Whether that’s true or not, Mr. Headley is by far the more culpable figure. Following his arrest, he turned FBI witness to give testimony against Mr. Rana, speaking nonchalantly at trial about how they plotted the deaths of scores of people.
Mr. Headley cooperated in hopes of escaping the U.S. death penalty. He is to be sentenced on Jan. 24.
The son of a Pakistani diplomat and American woman who owned a Philadelphia bar called the Khyber Pass, Mr. Headley was raised in both countries. He grew up to become a lawless globetrotter whose allegiances were ever in flux.
Convicted of dealing drugs in New York in the 1980s, he became a U.S. Drug Enforcement Administration agent who spied on Pakistan trafficking networks during the 1990s. During the 2000s, he fell in with LeT figures in Pakistan, who trained him to be a terrorist bent on attacking India.
The chameleon retained one true friend in his life – Mr. Rana, whom he met as a boy at a Pakistani military-boarding school before the two got reacquainted as adults in the United States.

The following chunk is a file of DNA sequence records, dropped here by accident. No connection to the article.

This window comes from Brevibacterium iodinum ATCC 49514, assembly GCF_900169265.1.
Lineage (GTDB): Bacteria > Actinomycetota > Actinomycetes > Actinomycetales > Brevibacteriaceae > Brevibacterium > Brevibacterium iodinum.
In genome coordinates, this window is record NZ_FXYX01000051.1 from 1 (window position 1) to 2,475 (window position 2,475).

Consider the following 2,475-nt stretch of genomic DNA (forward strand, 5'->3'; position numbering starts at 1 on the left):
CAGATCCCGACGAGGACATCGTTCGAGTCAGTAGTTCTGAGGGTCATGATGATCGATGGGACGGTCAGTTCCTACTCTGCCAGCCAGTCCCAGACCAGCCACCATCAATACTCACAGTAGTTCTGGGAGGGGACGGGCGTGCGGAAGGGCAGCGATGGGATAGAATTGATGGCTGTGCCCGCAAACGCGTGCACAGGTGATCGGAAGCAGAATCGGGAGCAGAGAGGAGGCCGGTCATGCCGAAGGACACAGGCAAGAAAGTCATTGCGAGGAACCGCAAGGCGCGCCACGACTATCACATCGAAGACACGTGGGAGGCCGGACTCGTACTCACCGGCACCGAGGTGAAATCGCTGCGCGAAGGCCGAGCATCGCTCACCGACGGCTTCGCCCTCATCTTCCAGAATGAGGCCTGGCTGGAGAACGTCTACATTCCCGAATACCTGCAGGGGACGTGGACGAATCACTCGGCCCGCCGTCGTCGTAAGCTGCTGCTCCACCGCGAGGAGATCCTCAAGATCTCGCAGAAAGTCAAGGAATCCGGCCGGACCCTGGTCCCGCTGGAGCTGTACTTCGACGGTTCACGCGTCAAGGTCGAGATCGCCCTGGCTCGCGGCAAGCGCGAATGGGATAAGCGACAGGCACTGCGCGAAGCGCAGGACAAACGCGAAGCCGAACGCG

In months and years leading up to the Mumbai massacre, Mr. Headley – born “Daood Gilani” – meticulously planned. He officially adopted an Anglicized name and also prevailed upon Mr. Rana for false credentials from his Chicago immigration consultancy. The hope was that this name and cover story would better afford Mr. Headley opportunities to scope out luxury hotels, trains stations and a synagogue in Mumbai, without anyone asking questions about his Pakistani heritage.